Plenty to Wine about in Mendoza Argentina

I was introduced to the Argentine city of Mendoza through its wine. I bought it for no particular reason, but enjoyed it so much I decided to discover more about Mendoza. Reckoning that if they could produce such good wines there, then it should be worth a visit.

Mendoza is the name of both the capital city and the Province in which it is situated.

Unusual for a great wine growing region, Mendoza is actually situated in quite a dry desert. Thanks to its location at the foot of the Andes, the city is very well irrigated, so doesn’t actually look like a dry desert town. It is this irrigation which helps to make Mendoza such a celebrated wine growing region.

I’ve always understood that wine drinking and mountain climbing are two activities that should be separated, but as Mendoza is located close to South America’s highest mountain, Aconcagua, the two pursuits may have some crossover.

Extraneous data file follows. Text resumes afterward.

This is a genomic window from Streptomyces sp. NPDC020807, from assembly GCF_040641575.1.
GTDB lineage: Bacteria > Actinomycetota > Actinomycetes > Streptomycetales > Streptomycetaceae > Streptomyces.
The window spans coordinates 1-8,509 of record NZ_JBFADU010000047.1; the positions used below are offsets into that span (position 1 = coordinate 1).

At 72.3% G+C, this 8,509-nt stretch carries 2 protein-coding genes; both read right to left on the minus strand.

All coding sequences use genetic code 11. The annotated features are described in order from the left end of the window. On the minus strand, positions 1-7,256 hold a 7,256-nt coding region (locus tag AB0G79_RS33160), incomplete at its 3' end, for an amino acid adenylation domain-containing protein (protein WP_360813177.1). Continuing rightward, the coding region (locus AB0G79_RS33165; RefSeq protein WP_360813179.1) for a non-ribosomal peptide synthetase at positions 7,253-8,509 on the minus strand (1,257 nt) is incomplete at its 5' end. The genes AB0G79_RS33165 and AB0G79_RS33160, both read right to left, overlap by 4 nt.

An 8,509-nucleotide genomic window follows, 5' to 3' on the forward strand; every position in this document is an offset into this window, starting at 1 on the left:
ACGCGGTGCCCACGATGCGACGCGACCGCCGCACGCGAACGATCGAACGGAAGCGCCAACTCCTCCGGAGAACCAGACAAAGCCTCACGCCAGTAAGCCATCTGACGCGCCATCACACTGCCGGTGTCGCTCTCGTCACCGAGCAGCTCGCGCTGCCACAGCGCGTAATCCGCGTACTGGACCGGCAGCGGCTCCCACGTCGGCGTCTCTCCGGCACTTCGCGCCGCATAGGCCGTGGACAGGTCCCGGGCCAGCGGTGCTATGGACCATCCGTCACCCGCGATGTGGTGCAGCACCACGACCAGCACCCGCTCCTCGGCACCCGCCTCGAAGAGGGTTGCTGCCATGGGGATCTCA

Aconcagua itself is a very imposing mountain, being the highest mountain outside the Himalayas, and something of a magnet for climbers. I am reliable informed, as I have not tried it, that Aconcagua is not a very technical climb and it is arguably the tallest non-technical mountain in the world, since the northern route does not absolutely require ropes, axes, and pins.
But I’ll leave Aconcagua to the experts, and head back to wine country.

Mendoza has a good reputation for its Malbec-style wines and there are four distinct wine growing regions in Mendoza Province

The High Zone of the Mendoza River which ranges from 800 to 1100 metres in altitude and where the Malbec is the most popular variety. The Northern Zone is lower, from 600-700 metres, and this is where they tend to produce some very good fruity whites and lighter reds.

The Eastern Zone is located at a similar altitude to the Northern Zone, and is an abundant producer of good wines, whilst the Uco Valley vineyards can be found as high as 1400 metres where the temperature is much cooler, and the wines more acidic.

It is easy to tour many of the wineries by bicycle, or by hiring your own car and driving yourself, but if you actually want to swallow the product then it is best to book onto a wine tour to let them do the driving while you do the imbibing and enjoy the best of both worlds.

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